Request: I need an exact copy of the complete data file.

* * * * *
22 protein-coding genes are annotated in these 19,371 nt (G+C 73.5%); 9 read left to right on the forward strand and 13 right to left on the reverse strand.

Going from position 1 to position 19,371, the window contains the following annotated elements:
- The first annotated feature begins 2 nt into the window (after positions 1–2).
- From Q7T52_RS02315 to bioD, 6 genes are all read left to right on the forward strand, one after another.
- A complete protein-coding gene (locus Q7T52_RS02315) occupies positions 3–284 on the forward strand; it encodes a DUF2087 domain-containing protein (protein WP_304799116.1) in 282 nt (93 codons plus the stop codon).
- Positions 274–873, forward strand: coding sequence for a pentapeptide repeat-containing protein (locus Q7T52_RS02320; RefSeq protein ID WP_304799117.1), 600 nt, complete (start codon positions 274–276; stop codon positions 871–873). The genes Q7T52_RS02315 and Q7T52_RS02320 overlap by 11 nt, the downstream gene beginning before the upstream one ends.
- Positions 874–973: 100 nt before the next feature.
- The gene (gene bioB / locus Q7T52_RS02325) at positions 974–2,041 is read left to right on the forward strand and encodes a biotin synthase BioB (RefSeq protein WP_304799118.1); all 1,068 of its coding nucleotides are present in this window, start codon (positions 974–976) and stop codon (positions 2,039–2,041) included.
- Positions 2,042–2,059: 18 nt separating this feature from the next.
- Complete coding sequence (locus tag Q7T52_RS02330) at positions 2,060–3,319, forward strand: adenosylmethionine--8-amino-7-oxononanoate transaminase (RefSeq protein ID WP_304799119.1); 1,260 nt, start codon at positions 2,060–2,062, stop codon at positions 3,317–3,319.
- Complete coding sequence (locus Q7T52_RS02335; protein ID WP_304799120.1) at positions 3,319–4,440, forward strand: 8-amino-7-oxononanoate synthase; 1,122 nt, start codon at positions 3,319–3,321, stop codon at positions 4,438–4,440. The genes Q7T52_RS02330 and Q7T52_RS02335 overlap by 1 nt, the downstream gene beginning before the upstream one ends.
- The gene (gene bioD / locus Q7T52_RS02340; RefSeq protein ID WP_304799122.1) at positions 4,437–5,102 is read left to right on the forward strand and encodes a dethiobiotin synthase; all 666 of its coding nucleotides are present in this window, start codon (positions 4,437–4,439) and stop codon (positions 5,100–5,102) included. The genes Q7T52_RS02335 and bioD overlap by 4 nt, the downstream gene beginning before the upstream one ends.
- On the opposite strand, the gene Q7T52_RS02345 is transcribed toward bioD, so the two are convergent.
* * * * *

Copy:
22 protein-coding genes are annotated in these 19,371 nt (G+C 73.5%); 9 read left to right on the forward strand and 13 right to left on the reverse strand.

Going from position 1 to position 19,371, the window contains the following annotated elements:
- The first annotated feature begins 2 nt into the window (after positions 1–2).
- From Q7T52_RS02315 to bioD, 6 genes are all read left to right on the forward strand, one after another.
- A complete protein-coding gene (locus Q7T52_RS02315) occupies positions 3–284 on the forward strand; it encodes a DUF2087 domain-containing protein (protein WP_304799116.1) in 282 nt (93 codons plus the stop codon).
- Positions 274–873, forward strand: coding sequence for a pentapeptide repeat-containing protein (locus Q7T52_RS02320; RefSeq protein ID WP_304799117.1), 600 nt, complete (start codon positions 274–276; stop codon positions 871–873). The genes Q7T52_RS02315 and Q7T52_RS02320 overlap by 11 nt, the downstream gene beginning before the upstream one ends.
- Positions 874–973: 100 nt before the next feature.
- The gene (gene bioB / locus Q7T52_RS02325) at positions 974–2,041 is read left to right on the forward strand and encodes a biotin synthase BioB (RefSeq protein WP_304799118.1); all 1,068 of its coding nucleotides are present in this window, start codon (positions 974–976) and stop codon (positions 2,039–2,041) included.
- Positions 2,042–2,059: 18 nt separating this feature from the next.
- Complete coding sequence (locus tag Q7T52_RS02330) at positions 2,060–3,319, forward strand: adenosylmethionine--8-amino-7-oxononanoate transaminase (RefSeq protein ID WP_304799119.1); 1,260 nt, start codon at positions 2,060–2,062, stop codon at positions 3,317–3,319.
- Complete coding sequence (locus Q7T52_RS02335; protein ID WP_304799120.1) at positions 3,319–4,440, forward strand: 8-amino-7-oxononanoate synthase; 1,122 nt, start codon at positions 3,319–3,321, stop codon at positions 4,438–4,440. The genes Q7T52_RS02330 and Q7T52_RS02335 overlap by 1 nt, the downstream gene beginning before the upstream one ends.
- The gene (gene bioD / locus Q7T52_RS02340; RefSeq protein ID WP_304799122.1) at positions 4,437–5,102 is read left to right on the forward strand and encodes a dethiobiotin synthase; all 666 of its coding nucleotides are present in this window, start codon (positions 4,437–4,439) and stop codon (positions 5,100–5,102) included. The genes Q7T52_RS02335 and bioD overlap by 4 nt, the downstream gene beginning before the upstream one ends.
- On the opposite strand, the gene Q7T52_RS02345 is transcribed toward bioD, so the two are convergent.